Internet access raises privacy concerns

Creative commons photo courtesy of rawpixel

MCVSD has used Google Apps for Education and has had its own G Suite since 2012.

Zoe Conner-Bennett and Brigid McCarthy

Newly-installed guest Wi-Fi has opened up doors for the MCVSD community, but users must be careful not to slam their fingers. The network has connected students to the internet, but also student activity to a new audience.

According to Principal James Gleason, the administration had pushed for guest Wi-Fi “for some time at the building level.” Once the MCVSD technology department found a program that offered a secure connection and an affordable rate, it was installed across the district. 

“One of the big issues for us here was always the Career Day,” Gleason said. “We had all the people coming in with their laptops and first thing they ask is ‘Can I have Internet access?’ and there was no way prior without getting the tech group involved.”

While Wi-Fi access has been beneficial to occasional school guests, it has also been advantageous to students on a daily basis. “I don’t have to use a majority of my data on using a hot-spot just to do in-class activities,” junior Steve Ostrom of Lincroft said. “It also connects very fast and has pretty good connection, so it helps for fast-paced things such as Quizlet Live or Kahoot.”

However, students have noticed that online activity is limited while connected to the network. “When I try to play music, a lot of the time certain songs are restricted,” said freshman Max Lovas of Brielle. “But I’m not looking up anything bad in school.”

Before connecting to the Wi-Fi, Junior Michael Rau of Manalapan reviewed the Terms of Service. While he was not concerned by anything he read, Rau did notice that the school can monitor a student’s online activities if need be.

“It absolutely scares me that they are able to do that,” said Ostrom. 

Chris Widmer, the MCVSD director of educational technology, confirmed Rau’s observations. However, it takes more than just a click of a button to see a student’s technological blueprint.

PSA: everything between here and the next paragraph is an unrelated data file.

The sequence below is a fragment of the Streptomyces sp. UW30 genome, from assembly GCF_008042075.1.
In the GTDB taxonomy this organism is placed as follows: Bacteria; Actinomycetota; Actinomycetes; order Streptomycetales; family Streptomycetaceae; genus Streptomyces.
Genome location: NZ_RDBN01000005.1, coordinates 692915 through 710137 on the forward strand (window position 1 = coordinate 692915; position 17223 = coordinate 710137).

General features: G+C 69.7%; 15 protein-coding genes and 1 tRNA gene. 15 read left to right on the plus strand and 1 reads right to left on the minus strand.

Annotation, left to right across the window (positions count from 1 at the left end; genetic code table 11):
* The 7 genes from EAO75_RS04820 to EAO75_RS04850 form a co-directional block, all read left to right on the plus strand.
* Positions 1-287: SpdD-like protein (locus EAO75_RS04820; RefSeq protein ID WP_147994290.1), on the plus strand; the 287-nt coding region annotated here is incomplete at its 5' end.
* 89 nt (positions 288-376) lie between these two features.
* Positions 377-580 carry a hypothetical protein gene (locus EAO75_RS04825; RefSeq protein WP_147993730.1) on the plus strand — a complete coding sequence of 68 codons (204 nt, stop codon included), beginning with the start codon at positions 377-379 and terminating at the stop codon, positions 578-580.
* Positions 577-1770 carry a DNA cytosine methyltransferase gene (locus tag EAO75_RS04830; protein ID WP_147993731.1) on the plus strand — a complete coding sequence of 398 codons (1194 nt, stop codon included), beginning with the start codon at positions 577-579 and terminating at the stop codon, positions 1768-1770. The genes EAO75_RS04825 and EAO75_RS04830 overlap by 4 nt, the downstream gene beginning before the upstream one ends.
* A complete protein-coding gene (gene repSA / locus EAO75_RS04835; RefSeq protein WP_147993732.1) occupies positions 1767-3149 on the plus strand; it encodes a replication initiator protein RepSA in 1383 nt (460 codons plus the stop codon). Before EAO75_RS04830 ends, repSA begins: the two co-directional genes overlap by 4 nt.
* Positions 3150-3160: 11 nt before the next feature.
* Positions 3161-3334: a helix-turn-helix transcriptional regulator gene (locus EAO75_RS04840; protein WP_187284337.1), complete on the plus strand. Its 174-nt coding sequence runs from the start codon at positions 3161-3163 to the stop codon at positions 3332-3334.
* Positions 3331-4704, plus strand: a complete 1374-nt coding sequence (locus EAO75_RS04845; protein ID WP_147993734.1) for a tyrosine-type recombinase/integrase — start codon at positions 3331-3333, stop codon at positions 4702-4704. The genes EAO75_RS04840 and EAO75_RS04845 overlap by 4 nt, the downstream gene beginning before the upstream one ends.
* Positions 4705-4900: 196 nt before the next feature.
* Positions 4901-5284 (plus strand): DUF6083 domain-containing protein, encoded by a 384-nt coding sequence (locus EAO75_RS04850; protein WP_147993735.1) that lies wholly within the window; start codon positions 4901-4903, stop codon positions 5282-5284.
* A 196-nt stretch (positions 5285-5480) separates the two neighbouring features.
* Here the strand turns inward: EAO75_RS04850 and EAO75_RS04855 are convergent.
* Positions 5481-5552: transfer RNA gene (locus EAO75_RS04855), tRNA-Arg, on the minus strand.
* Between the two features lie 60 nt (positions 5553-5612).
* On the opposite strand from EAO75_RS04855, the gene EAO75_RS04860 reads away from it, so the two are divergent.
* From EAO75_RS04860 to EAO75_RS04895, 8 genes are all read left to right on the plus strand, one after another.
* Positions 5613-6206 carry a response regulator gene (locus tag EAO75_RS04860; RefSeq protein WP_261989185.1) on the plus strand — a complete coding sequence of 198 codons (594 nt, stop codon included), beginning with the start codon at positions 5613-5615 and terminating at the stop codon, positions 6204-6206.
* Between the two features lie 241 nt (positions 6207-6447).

“If an investigation into an incident was necessary, the MCVSD technology department does have the ability to review websites that have been used through the guest Wi-Fi network or school networks,” Widmer said. “The MCVSD technology department must have the permission of the Superintendent… and assistance from Google support required before any such investigation would occur.”

In addition to browsing history, the technology department can also view an individual’s Google Drive documents and emails, regardless of whether or not a student is connected to district Wi-Fi. Technology teacher Laura Gesin explained that when one uses a Google Suite owned by an organization, that organization can legally keep an eye on account activity, including emails and personal documents.

“It’s different from something you do on your personal accounts. The school has the right to look at it,” she said. “I wouldn’t do anything that you wouldn’t want other people to see.”

MCVSD has used Google Apps for Education and has had its own G Suite since 2012. Before this, Gesin said the administration could read all student and faculty emails if they felt the need to do so, without needing to get any permission from administration executives or beyond.

“Google is much better,” she said. “I think it’s better in terms of privacy and security, it’s a thousand times better than what we had, but… you have to be conscious that it’s not your private email, it’s still a company’s.”

“I don’t think there’s anybody that’s going out of their way in order to see [emails and files] unless there was a problem,” Gleason said. “I think we should all be living in a reality world that things are being tracked. But to say that I’m looking for data or tracing people? Absolutely not.”